A new government study is warning that the Federal Communications Commission's standards for testing cell phones for exposure to radio-frequency energy may have fallen out of step with the latest scientific studies, calling on the agency to launch a new inquiry into the potential health risks of mobile devices.
The Government Accountability Office study acknowledged that there is no established proof that exposure to the RF energy emitted from mobile phones constitutes a health risk, but noted that some international groups have adjusted their maximum-exposure limits in light of new research, while the FCC has maintained the same standard since 1996.
The "FCC should formally reassess and, if appropriate, change its current RF energy exposure limit and mobile phone testing requirements related to likely usage configurations, particularly when phones are held against the body," the GAO concluded.
The GAO's inquiry into long-term risks from cellp hone radiation came in response to a request from three House Democrats last June. Reps. Ed Markey (Mass.), Anna Eshoo (Calif.) and Henry Waxman (Calif.) called on the GAO to review available scientific research a day after the World Health Organization's cancer research arm announced that RF energy could potentially constitute a carcinogen linked to a malignant form of brain cancer associated with the use of mobile phones.
In a statement, Markey echoed the GAO's conclusion that the FCC should revisit its testing and exposure standards, indicating that he would work with his colleagues in Congress to pressure the agency to open a formal inquiry.
"With mobile phones in the pockets and purses of millions of Americans, we need a full understanding of the long-term impact of mobile phone use on the human body, particularly in children whose brains and nervous systems are still developing," Markey said. "It has been 16 years since the FCC updated its requirements for the exposure and testing of mobile phones, and with the health of American consumers at stake, it is time we send these standards in for a checkup."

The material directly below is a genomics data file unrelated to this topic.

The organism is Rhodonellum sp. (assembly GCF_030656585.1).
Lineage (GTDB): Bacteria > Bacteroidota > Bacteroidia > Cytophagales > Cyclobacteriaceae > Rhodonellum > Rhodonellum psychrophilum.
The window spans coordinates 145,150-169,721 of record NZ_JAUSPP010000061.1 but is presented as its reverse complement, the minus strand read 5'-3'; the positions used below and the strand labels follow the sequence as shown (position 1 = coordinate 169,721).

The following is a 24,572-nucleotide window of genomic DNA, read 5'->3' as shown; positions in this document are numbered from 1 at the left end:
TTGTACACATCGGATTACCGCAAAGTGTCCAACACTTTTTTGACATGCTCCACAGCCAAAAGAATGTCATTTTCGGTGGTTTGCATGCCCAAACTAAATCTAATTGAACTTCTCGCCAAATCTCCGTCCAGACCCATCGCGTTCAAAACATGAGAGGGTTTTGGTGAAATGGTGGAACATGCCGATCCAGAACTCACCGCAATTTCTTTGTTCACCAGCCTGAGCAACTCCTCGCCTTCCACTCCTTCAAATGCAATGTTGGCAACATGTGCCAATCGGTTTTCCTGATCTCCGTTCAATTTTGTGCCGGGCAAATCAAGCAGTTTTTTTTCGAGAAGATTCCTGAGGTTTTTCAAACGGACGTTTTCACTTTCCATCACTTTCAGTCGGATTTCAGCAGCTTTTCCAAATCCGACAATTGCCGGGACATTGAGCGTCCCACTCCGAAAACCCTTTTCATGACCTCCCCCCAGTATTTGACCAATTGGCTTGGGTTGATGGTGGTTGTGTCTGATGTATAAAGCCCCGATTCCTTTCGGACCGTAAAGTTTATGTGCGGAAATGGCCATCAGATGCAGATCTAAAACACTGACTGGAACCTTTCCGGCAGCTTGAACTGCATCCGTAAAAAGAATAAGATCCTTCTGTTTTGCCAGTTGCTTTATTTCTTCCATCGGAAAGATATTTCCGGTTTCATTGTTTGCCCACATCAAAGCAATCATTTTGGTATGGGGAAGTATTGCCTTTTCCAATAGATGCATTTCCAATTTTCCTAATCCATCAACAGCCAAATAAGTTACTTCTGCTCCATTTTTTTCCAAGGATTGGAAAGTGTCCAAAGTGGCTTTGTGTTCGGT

Drawing on interviews with experts in the field and researchers at the National Institutes of Health and Food and Drug Administration, the GAO stopped short of suggesting a direct link between long-term exposure to cell phones and cancer or other health risks, instead maintaining that the issue is an area of ongoing scientific inquiry that has produced important new research since the FCC last updated its standards.
In particular, the GAO noted that the FCC's current standards do not account for the maximum levels of exposure a user might experience from holding a device against the body or other types of use.
"The Federal Communications Commission's RF energy exposure limit may not reflect the latest research, and testing requirements may not identify maximum exposure in all possible usage conditions," the GAO said.
An FCC spokesman defended the rigor of the agency's testing and exposure standards, and noted the recent opening of a "routine review" of those criteria.
"The U.S. has among the most conservative standards in the world," the spokesman said in an email. "As part of our routine review of these standards, which we began earlier this summer, we will solicit input from multiple stakeholder experts, including federal health agencies and others, to guide our assessment. We look forward to reviewing today's GAO report as part of that consideration."
CTIA, the principal trade association representing the wireless industry, said it was still reviewing the GAO's report, but that it welcomed its review of the latest scientific studies.
"CTIA continues to defer to the views of scientific experts, federal agencies with expertise and impartial health organizations," John Walls, CTIA's vice president of public affairs, said in an emailed statement. "The FCC has been vigilant in its oversight in this area and has set safety standards to make sure that radio-frequency fields from wireless phones remain at what it has determined are safe levels."
Kenneth Corbin is a Washington, D.C.-based writer who covers government and regulatory issues for CIO.com.
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